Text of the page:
But it’s still the Canadian Rockies and submerging yourself in the water is still incredibly cold as the water temperature is around 5°C. I wouldn’t plan to spend too long in the water or go for a long swim.
Have a BBQ at Cascade Ponds
Cascade Ponds is a quiet area right off the Trans Canada that has plenty of picnic benches and bbq pits to enjoy on a nice summer day. It’s the perfect place to head to with friends and family with some burgers and beer and enjoy the surroundings with food and company.
If you’re going to have a bbq please remember to pick up after yourself. There are plenty of bear safe trash cans around for you to discard of trash.
Mt Norquay Via Ferratta
Want to get into the mountains and try scrambling as I mentioned above, but have the safety of harnesses and a mountain guide? Mt. Norquay’s Via Ferrata is the perfect thing to do in the summer for those looking for a real adventure in the Canadian Rockies.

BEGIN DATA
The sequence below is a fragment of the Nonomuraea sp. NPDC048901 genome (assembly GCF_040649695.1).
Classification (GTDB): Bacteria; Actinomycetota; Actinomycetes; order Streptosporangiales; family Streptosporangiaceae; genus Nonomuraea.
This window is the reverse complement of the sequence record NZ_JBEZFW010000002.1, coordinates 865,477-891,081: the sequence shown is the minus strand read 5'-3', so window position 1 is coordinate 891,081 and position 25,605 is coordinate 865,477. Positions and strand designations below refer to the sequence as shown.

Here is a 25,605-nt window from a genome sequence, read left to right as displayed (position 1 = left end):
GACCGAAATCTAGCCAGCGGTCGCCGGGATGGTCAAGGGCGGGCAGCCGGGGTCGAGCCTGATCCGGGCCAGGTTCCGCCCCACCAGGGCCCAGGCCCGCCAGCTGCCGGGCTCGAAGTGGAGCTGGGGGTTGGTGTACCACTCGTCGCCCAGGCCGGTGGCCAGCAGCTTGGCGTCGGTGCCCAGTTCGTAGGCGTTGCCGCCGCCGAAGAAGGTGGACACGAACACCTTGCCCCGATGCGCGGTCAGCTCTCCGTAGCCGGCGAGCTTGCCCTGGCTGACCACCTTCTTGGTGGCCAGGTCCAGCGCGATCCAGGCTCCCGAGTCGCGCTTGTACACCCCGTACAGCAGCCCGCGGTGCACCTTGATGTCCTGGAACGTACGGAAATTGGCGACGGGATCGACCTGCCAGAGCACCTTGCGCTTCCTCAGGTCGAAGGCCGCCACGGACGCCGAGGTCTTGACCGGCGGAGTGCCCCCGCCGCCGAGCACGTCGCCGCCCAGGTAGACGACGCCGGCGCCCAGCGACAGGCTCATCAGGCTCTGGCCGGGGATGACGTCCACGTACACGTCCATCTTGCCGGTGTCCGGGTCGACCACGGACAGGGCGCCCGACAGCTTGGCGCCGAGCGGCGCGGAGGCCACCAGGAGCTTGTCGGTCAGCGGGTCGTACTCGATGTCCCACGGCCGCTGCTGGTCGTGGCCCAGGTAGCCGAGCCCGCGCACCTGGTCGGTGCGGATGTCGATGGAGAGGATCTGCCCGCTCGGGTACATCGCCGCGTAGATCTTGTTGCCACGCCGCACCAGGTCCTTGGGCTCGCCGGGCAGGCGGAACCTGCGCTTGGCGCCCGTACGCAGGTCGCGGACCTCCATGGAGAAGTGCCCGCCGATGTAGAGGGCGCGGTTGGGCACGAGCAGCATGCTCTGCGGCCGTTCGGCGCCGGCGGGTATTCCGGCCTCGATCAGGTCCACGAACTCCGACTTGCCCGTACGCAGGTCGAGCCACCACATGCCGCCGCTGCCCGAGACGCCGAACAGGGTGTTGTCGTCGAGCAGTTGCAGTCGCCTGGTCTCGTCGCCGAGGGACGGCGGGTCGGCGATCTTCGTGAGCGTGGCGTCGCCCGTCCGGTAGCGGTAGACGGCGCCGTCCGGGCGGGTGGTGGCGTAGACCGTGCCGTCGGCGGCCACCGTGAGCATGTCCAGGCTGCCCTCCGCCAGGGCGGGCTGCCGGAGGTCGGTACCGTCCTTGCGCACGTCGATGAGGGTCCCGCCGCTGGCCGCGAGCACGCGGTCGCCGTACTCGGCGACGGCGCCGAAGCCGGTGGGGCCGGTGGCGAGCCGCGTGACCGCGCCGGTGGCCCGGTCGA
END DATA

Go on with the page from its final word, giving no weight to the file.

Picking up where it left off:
This is an assisted climbing experience up Mount Norquay. Four different routes vary in length and difficulty. Perfect for any visitor in Banff with many different options for families too.
Explore Johnston Canyon
Johnston Canyon is one of the top attractions in Banff year-round and can attract a crowd. We love the hike in the winter due to the summer crowds, but there is good reason to visit in the summer.
A summer hike is visceral as the roaring water reverberates through the canyon and into your chest. As a hiker, you get up close and personal with the canyon thanks to a series of suspended walkways. Along the way, hikers catch scenic glimpses of the mountains, multiple waterfalls, and a chance to spot wildlife.